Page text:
Friday, August 7, 2009

True lurve on campus (part 6)

With the wedding coming up quickly -- 7 weeks to go -- I've been doing some thinking about everything that has happened in between the night B and I had our first date almost four years ago and today. All the things that have changed, and more importantly, the one thing that has stayed the same.

I know I'm running a little late on this one. And after part 5, people are a little upset with B, like B's mom. With a goal of posting every Friday, it was only a matter of time before my days became a vortex of incoherencies and too much work and one more drink and before I know it I'm lying on my back in my underwear on the kitchen floor and my life is falling apart because I'm more than two weeks late on the next installment of True Lurve on Campus and I'M SORRY, ARA, GAH. As for the rest of you, you can catch up here.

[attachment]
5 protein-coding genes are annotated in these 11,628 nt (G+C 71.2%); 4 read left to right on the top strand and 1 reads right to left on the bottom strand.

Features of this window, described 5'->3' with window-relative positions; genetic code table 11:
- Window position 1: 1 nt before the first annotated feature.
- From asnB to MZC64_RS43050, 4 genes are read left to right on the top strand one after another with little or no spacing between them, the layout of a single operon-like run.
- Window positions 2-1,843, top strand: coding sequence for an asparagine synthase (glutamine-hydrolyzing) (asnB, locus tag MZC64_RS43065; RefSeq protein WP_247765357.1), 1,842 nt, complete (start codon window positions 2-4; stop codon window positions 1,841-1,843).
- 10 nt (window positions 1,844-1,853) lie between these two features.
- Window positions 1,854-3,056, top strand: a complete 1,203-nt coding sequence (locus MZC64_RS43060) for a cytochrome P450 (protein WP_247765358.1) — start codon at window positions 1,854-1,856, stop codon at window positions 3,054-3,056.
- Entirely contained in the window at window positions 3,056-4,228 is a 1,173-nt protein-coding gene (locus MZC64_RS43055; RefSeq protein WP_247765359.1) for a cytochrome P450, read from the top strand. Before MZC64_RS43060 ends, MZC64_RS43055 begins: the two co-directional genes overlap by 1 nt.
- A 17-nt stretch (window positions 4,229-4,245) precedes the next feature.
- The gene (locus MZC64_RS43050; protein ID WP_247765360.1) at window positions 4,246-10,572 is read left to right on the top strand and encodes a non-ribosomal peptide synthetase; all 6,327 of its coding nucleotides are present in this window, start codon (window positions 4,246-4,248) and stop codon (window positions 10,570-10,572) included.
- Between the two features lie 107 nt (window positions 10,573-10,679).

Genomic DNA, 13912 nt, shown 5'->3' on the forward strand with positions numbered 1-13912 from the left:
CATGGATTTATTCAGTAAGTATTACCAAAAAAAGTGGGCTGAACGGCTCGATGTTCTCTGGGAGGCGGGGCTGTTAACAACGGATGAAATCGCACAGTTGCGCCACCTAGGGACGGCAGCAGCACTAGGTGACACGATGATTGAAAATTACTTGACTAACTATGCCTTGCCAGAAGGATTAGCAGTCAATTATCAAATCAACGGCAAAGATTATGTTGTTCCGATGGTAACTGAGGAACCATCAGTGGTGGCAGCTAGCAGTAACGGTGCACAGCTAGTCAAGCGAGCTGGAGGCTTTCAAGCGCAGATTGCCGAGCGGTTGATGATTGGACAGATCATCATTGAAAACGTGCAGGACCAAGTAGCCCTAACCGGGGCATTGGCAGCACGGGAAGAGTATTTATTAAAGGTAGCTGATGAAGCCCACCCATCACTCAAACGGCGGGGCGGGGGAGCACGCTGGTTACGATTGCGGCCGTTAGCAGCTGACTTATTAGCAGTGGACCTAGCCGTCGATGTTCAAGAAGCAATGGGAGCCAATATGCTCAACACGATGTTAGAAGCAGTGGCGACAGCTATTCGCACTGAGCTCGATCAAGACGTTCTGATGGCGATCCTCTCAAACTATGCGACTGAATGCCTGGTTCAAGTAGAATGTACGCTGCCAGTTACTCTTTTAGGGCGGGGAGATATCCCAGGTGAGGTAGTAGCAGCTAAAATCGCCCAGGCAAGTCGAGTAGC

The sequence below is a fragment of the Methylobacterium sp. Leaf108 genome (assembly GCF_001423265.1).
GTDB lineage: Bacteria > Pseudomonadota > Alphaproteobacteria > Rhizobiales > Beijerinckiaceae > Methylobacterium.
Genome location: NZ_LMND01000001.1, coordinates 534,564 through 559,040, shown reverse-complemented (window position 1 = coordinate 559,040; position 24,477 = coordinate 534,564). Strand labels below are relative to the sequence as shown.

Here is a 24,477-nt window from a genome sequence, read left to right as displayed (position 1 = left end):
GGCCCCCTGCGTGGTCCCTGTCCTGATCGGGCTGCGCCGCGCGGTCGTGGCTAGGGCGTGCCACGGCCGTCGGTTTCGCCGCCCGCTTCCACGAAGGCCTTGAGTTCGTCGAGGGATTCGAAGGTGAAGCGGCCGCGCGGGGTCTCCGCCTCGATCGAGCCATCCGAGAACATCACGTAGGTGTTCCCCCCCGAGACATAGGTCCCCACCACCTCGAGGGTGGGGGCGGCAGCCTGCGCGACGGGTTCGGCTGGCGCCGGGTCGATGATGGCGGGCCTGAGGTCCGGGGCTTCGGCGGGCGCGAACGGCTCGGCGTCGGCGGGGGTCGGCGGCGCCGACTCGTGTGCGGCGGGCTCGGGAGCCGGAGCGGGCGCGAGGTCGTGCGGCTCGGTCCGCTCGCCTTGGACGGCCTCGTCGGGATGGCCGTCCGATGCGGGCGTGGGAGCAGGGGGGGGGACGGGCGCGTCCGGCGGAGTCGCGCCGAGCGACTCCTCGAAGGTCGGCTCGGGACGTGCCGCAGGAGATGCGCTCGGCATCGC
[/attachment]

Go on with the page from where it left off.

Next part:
"What the FUCK" I breathed as I stormed across campus. I slammed the door to our apartment and Mojo, Caitlin, and Emily walked out of their bedrooms as I let loose.

Mojo and Caitlin seemed as dumbfounded as I was.

"What the fuck?" Emily tore in. "What the fuck does he mean he has to figure shit out?" She sneered. "What a shithead. Good thing you never slept with him because god what a DICK. That makes, like ZERO sense. I don't understand how boys can be such assholes. You are going to have so much fun abroad hooking up with all those hot New Zealanders, Bridie, so it doesn't even MATTER."

But it did. And I couldn't stop thinking about it. B wanted to continue on with our friendship as if that little blip of blissful happiness and sister mercy the kissing had never happened. I, however, didn't. So I did the only thing I found logical at the time. I manically flip flopped between the sweet, witty, intelligent girl that he had claimed to be so attracted to just days before and the ice bitch.